4,500 Year-Old Tomb Discovered

The discovery was made in Abu Sir, southwest of Cairo Photo: Art Daily

Egyptian officials have confirmed that a team of Czech archaeologists have unearthed a tomb believed to belong to Khentakawess III, wife of Pharaoh Neferefre, who ruled Egypt 4,500 years ago, Art Daily reported.

A representative from Egypt’s antiques ministry said that the tomb, which was discovered in Abusir, southwest of Cairo, dated to the fifth dynasty (2994-2345 BC). The area contains several pyramids and burial sites of rulers from that period.

The head of the Czech Institute of Egyptology, Miroslav Barta, told Art Daily that the location of the tomb, which was discovered within the burial site of Pharaoh Neferefre, has led his team to “believe that the Queen was his wife.”

The Egyptian Antiquities Minister, Mamdouh Eldamaty, said in a statement: “we have discovered the name of this queen who had been unknown before the discovery of the tomb.” He explained that the name of the queen had been engraved into the stone wall inside the tomb, presumably by the laborers that constructed the ancient burial site.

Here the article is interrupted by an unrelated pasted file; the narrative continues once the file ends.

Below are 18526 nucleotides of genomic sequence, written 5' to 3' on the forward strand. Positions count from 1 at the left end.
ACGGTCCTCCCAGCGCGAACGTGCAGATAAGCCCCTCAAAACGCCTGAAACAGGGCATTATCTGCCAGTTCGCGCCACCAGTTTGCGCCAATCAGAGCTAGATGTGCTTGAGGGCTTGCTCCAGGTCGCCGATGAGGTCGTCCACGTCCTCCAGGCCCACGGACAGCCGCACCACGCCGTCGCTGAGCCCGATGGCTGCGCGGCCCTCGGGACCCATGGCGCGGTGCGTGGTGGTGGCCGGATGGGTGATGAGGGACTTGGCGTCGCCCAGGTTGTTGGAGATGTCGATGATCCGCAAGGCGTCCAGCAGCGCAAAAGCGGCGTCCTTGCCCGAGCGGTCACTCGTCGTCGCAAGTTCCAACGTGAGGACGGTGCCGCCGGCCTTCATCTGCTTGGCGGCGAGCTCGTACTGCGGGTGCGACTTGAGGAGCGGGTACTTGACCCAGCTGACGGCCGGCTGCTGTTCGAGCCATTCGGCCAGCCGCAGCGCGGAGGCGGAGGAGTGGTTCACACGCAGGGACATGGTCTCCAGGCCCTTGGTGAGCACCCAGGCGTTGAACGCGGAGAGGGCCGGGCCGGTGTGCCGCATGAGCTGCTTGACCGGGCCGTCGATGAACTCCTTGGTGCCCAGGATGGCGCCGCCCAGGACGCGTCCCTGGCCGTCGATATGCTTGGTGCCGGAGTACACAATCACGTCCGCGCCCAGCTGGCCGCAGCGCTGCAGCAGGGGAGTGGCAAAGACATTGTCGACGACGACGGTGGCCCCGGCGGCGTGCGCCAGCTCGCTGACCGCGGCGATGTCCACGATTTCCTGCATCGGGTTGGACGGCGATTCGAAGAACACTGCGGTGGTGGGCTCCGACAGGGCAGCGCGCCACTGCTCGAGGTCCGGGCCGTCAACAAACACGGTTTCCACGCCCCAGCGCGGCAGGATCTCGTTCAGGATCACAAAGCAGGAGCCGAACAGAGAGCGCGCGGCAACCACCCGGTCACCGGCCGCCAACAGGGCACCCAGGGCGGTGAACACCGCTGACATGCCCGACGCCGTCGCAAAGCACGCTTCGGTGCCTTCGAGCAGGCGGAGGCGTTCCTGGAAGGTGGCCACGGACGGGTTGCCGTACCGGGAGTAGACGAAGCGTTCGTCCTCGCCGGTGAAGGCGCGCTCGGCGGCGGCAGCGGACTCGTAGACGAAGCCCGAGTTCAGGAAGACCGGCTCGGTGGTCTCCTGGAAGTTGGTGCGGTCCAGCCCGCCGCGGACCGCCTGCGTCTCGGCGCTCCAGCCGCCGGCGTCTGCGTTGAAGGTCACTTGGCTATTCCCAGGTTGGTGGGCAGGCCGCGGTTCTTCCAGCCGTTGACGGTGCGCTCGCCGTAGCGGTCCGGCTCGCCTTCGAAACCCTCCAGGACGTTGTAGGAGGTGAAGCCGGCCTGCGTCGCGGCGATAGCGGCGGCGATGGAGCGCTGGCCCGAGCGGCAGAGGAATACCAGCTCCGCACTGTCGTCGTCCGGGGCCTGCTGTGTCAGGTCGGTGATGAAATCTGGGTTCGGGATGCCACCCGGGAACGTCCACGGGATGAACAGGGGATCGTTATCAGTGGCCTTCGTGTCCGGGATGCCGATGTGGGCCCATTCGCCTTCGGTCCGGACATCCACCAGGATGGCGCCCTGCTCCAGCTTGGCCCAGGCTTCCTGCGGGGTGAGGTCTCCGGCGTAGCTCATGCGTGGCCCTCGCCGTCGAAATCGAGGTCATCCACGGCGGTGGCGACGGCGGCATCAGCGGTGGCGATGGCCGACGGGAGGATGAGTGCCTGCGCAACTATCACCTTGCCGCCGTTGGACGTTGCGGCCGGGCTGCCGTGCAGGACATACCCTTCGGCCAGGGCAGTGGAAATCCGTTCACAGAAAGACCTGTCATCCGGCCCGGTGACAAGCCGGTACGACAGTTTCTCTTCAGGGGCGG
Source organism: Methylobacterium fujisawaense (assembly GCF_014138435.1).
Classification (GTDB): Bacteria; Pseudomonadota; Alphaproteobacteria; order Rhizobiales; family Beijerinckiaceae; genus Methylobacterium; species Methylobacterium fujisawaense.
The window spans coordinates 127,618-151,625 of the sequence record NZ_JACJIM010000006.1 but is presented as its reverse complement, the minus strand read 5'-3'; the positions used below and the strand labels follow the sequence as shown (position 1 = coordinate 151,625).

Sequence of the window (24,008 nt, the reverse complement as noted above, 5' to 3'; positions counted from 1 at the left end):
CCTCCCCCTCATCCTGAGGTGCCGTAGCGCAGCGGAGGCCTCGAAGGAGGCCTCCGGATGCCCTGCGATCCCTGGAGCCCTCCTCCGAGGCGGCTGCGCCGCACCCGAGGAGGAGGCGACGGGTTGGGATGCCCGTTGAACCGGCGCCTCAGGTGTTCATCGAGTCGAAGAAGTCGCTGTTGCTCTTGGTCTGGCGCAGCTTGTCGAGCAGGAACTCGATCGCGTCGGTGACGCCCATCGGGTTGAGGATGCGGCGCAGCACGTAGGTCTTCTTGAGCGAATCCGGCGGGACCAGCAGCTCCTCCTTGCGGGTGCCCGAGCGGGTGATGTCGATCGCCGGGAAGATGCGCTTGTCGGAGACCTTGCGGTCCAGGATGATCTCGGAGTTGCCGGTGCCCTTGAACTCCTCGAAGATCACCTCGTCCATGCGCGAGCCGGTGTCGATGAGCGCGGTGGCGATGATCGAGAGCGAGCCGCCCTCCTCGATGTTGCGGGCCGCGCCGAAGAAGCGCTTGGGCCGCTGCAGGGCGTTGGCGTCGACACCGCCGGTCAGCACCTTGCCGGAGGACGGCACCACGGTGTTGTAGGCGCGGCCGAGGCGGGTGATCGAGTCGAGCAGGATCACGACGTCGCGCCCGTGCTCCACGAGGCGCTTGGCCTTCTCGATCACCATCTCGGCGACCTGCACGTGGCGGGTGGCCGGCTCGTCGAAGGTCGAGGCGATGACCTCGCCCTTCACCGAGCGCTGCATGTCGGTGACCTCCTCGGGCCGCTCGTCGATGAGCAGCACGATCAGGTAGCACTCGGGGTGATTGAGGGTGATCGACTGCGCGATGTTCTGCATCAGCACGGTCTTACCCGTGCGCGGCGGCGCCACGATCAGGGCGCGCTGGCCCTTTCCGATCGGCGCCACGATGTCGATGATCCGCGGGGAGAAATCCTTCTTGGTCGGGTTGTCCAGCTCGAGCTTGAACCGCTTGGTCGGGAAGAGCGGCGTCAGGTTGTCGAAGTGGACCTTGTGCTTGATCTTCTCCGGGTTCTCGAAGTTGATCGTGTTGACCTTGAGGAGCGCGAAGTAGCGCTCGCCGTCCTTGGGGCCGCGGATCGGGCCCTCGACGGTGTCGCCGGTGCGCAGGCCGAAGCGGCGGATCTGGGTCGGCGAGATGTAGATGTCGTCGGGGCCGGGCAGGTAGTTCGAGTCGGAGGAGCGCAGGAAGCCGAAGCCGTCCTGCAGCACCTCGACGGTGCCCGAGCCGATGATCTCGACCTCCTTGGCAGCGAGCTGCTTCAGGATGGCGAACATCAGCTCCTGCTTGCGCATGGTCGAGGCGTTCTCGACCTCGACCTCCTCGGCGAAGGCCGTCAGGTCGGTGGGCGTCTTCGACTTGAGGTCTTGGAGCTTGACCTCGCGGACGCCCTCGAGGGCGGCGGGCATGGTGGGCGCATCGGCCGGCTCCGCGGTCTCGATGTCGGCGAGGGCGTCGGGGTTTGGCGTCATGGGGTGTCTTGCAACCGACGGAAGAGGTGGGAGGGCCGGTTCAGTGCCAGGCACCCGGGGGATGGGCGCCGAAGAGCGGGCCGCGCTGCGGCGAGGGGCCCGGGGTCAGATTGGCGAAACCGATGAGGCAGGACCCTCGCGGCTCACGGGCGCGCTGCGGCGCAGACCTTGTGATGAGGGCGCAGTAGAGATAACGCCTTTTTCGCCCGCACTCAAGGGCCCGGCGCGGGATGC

He continued: “This discovery will help us shed light on certain unknown aspects of the Fifth Dynasty, which along with the Fourth Dynasty, witnessed the construction of the first pyramid.”

Follow Artnet News on Facebook:

Want to stay ahead of the art world? Subscribe to our newsletter to get the breaking news, eye-opening interviews, and incisive critical takes that drive the conversation forward.
Article topics
Subscribe or log in to read the rest of this content.

You are currently logged into this Artnet News Pro account on another device. Please log off from any other devices, and then reload this page continue. To find out if you are eligible for an Artnet News Pro group subscription, please contact [email protected]. Standard subscriptions can be purchased on the subscription page.

Log In